The Egg Float Test: How to Check Whether Your Eggs Are Fresh
by Mark Darvill
The egg is a natural ready-made package of protein, vitamins, and minerals. Not only are they delicious and extremely versatile, but they also offer a variety of health benefits. However, just like any other food that has the propensity to spoil, there are inherent dangers with eggs as well. Anyone who’s ever eaten a “bad egg” has learned the hard way if an egg has been left in the fridge for too long. In fact, egg shells have very tiny pores, so the fluid inside an egg can evaporate and the outside air can get in. This will enlarge the air pocket within the shell. As an egg ages, the air pocket grows in size, the egg white becomes increasingly thinner, and the quality of the egg thus diminishes. Eventually, such an egg will develop mold or bacteria, making it unsafe to eat.
Fortunately, these air pockets give us an ideal method for testing whether an egg is still fresh. Performing this test, known as the “Egg Float Test,” couldn’t be easier; simply fill a bowl with water and place your egg inside. An egg that sinks is still fresh. If the egg falls over onto its side at the bottom, it is still of prime freshness, whereas an egg that sinks but stands upright should be eaten fairly soon.
If the egg floats, it is because the air pockets inside it have grown to a certain size, and thus the egg is no longer fresh. Such an egg is not necessarily unsafe to eat, but you should conduct further tests to check its safety before consuming it. For example, you could crack open one of the eggs in your batch and give it a sniff. There’s no mistaking a bad or rotten egg because the smell is pretty distinctive. The sulfuric odor is a dead giveaway that the egg is no longer suitable for consumption.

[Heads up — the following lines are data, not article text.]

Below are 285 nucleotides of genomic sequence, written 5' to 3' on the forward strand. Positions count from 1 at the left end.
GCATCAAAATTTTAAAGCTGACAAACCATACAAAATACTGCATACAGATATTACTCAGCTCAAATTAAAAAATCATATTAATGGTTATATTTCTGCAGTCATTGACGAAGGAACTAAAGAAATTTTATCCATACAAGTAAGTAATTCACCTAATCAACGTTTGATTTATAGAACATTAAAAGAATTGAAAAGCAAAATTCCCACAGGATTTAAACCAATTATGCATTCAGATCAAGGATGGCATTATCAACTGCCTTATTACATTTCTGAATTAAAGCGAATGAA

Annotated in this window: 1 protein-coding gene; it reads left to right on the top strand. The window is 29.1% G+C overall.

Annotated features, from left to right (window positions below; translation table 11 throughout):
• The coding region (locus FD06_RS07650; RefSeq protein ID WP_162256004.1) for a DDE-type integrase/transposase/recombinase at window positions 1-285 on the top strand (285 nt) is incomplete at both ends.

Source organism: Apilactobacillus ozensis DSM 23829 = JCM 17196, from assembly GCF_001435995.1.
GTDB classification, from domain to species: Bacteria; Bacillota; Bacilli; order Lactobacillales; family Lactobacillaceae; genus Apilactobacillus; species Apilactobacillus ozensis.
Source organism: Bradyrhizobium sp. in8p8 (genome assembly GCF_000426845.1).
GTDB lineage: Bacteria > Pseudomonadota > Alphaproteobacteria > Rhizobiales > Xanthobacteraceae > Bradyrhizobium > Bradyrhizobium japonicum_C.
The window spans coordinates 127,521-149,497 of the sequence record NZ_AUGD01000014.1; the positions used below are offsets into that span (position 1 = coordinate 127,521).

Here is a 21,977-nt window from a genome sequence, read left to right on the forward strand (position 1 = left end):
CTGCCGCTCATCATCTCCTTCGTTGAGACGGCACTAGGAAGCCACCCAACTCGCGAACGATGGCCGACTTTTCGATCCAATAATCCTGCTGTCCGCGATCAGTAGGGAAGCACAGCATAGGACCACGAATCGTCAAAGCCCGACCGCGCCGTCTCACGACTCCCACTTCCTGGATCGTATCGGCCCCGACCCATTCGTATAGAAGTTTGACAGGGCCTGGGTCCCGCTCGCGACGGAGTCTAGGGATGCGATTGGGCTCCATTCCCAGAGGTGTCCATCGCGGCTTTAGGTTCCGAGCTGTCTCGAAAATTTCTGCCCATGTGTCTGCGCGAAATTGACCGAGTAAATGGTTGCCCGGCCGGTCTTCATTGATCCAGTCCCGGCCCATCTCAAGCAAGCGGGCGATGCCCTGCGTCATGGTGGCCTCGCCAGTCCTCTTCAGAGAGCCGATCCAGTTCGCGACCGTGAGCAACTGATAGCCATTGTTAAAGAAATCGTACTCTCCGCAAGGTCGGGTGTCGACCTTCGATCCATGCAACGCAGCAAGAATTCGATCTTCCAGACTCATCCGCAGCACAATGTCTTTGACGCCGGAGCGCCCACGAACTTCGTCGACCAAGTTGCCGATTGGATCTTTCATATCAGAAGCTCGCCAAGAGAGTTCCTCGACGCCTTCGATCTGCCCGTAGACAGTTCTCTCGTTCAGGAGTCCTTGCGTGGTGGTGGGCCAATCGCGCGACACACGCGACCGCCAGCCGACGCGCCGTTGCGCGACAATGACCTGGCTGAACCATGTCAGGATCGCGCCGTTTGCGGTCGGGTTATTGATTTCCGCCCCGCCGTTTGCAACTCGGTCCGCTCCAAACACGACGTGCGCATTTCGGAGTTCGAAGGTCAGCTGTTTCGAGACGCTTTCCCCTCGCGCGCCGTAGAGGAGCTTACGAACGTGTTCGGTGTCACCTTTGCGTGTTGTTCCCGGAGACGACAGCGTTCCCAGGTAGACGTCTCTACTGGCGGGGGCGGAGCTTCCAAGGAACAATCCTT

1. Which of the following can be inferred from the passage about a rotten egg?
(A) The contents of the egg decrease over time.
(B) It doesn’t have protein, vitamins, and minerals anymore.
(C) Whether an egg is rotten can be determined by the float test alone.
(D) The egg white of a rotten egg is less likely to flow than that of a fresh one.
2. According to the passage, which egg is most likely unsafe to eat?